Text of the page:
Assessment of the Potential for Pressure Ulcer Formation

This study is enrolling participants by invitation only.
Sponsor:
Information provided by (Responsible Party):
Montana Compton, University of California, Irvine
ClinicalTrials.gov Identifier:
NCT01770717
First received: January 14, 2013
Last updated: June 2, 2014
Last verified: June 2014
  Purpose

Pressure ulcers are a significant problem in institutionalized, elderly, and critically ill patients. Pressure ulcers result in significant pain, changing quality of life, and often leading to significant morbidity and prolonged hospital stays, and ultimately increased the healthcare cost.

According to the International Pressure Ulcer Prevalence Survey, the prevalence of hospital acquired pressure ulcers in the United States was 13.5% in 2008 and 12.8% in 2009. This survey also indicated that the highest rate of pressure ulcers is in the long term acute care population (22%).


Condition Intervention
Pressure Ulcer Not Visible
Other: Spatial Frequency Domain Imaging

Study Type: Observational
Study Design: Observational Model: Case-Only
Time Perspective: Retrospective
Official Title: Assessment of the Potential for Pressure Ulcer Formation Using a New Optical Imaging Technology: Spatial Frequency Domain Imaging

Resource links provided by NLM:


Further study details as provided by University of California, Irvine:

Primary Outcome Measures:
  • Assessment of the Potential for Pressure Ulcer Formation using a new optical imaging technology: Spatial Frequency Domain Imaging (SFDI) [ Time Frame: up to 6 months ] [ Designated as safety issue: No ]

Estimated Enrollment: 175
Study Start Date: August 2012
Estimated Study Completion Date: August 2016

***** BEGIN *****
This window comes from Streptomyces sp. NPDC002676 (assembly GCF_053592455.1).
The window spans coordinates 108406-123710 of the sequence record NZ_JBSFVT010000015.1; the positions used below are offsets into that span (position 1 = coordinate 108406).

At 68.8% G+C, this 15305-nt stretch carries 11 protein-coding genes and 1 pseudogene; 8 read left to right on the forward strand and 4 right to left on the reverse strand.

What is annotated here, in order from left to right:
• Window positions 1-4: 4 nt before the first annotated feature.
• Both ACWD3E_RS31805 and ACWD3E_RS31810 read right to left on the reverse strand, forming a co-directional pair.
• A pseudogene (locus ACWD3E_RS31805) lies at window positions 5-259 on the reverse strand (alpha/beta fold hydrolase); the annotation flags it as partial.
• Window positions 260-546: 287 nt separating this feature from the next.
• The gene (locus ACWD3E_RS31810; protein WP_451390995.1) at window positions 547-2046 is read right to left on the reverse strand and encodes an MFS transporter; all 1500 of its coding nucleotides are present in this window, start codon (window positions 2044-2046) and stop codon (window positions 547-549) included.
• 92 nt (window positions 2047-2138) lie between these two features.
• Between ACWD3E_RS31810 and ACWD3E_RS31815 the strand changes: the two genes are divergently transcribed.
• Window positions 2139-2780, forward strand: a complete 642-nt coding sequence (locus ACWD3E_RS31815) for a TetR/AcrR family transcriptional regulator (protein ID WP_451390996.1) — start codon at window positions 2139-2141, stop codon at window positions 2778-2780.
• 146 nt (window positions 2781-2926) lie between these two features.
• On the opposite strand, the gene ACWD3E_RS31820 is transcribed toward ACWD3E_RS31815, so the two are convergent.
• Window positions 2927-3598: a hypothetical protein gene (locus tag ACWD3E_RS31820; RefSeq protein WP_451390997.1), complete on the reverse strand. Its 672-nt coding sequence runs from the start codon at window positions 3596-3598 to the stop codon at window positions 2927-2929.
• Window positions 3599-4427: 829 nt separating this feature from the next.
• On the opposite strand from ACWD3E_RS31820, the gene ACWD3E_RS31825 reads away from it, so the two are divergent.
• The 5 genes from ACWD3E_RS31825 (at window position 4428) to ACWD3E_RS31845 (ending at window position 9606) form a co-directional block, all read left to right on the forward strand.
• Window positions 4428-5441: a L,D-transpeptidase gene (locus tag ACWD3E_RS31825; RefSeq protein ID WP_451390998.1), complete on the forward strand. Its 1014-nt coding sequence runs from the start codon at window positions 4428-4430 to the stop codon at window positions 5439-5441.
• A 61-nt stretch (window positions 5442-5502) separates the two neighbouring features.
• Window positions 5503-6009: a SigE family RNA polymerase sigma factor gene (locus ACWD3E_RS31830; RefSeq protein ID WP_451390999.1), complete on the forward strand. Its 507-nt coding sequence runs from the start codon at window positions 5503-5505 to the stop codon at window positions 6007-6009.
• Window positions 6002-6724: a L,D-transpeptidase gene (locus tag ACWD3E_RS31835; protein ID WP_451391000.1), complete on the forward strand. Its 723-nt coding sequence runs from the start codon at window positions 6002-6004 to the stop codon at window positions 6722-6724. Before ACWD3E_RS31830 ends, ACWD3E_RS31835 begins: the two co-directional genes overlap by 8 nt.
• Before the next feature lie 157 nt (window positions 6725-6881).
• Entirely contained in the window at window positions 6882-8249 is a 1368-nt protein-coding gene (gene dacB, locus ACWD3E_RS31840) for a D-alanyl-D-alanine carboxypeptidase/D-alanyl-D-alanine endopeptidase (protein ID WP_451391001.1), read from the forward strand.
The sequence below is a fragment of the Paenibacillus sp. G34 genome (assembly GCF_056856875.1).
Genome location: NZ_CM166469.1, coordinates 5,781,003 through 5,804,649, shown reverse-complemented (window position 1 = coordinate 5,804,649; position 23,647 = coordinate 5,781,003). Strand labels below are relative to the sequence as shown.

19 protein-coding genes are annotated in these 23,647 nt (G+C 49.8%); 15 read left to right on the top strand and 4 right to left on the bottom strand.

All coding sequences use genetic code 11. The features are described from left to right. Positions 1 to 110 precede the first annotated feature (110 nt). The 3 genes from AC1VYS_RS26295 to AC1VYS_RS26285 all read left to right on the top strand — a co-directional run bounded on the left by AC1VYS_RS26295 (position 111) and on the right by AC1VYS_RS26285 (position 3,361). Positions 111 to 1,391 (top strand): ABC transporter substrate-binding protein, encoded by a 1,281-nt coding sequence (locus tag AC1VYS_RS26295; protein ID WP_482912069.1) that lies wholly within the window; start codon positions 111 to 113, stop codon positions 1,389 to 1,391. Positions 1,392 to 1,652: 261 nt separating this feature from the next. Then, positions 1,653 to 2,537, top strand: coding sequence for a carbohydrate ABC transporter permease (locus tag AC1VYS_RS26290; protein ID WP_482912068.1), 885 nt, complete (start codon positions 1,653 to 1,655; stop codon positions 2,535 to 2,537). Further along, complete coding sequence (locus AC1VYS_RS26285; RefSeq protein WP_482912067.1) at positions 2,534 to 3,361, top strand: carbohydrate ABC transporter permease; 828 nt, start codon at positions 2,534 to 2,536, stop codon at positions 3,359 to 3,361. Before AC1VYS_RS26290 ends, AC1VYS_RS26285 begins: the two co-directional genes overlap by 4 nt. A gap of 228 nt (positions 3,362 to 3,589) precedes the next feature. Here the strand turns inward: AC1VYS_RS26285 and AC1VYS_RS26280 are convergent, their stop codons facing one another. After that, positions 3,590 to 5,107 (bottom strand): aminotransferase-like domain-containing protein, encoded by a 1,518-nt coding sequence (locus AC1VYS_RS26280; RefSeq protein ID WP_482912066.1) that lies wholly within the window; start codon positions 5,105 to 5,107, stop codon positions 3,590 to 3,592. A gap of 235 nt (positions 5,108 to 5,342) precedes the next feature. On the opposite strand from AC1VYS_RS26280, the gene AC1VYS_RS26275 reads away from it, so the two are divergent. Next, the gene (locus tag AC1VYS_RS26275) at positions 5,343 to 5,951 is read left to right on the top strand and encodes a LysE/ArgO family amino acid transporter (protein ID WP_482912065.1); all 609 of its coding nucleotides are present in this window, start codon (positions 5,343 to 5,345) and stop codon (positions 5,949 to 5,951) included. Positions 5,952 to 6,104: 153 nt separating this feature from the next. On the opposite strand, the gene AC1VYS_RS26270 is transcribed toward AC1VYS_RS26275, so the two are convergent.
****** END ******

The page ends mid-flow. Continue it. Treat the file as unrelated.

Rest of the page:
Estimated Primary Completion Date: August 2016 (Final data collection date for primary outcome measure)
Groups/Cohorts Assigned Interventions
Pressure Ulcer Formation
Spatial Frequency Domain Imaging
Other: Spatial Frequency Domain Imaging
Spatial Frequency Domain Imaging

Detailed Description:

Researchers at the Beckman Laser Institute at the University of California, Irvine invented and developed a non-contact optical imaging technology call Spatial Frequency Domain Imaging which can identify the tissue regions that are at risk of developing pressure ulcers prior to development of irreversible tissue damage. The SFDI imaging can identify metabolic and biochemical differences in the tissues near bony prominences which are at risk for developing pressure ulcers.

  Eligibility

Ages Eligible for Study:   18 Years and older
Genders Eligible for Study:   Both
Accepts Healthy Volunteers:   No
Sampling Method:   Non-Probability Sample
Study Population

Inpatient care unit

Criteria

Inclusion Criteria:

  • Male or female 18 years of age and older
  • Diagnose with potential of pressure ulcers

Exclusion Criteria:

  • No potential of pressure ulcers
  • Has history of vascular disease in both lower extremities
  Contacts and Locations
Choosing to participate in a study is an important personal decision. Talk with your doctor and family members or friends about deciding to join a study. To learn more about this study, you or your doctor may contact the study research staff using the Contacts provided below. For general information, see Learn About Clinical Studies.

Please refer to this study by its ClinicalTrials.gov identifier: NCT01770717

Locations
United States, California
UCIMC
Orange, California, United States, 92868
Sponsors and Collaborators
Montana Compton
Investigators
Principal Investigator: Anthony Durkin, PhD Beckman Laser Institute, UCI
  More Information

No publications provided

Responsible Party: Montana Compton, Administrative Nurse Research Coordinator, University of California, Irvine
ClinicalTrials.gov Identifier: NCT01770717     History of Changes
Other Study ID Numbers: LAMMP-33029
Study First Received: January 14, 2013
Last Updated: June 2, 2014
Health Authority: United States: Institutional Review Board

Additional relevant MeSH terms:
Pressure Ulcer
Ulcer
Pathologic Processes
Skin Diseases
Skin Ulcer

ClinicalTrials.gov processed this record on October 22, 2014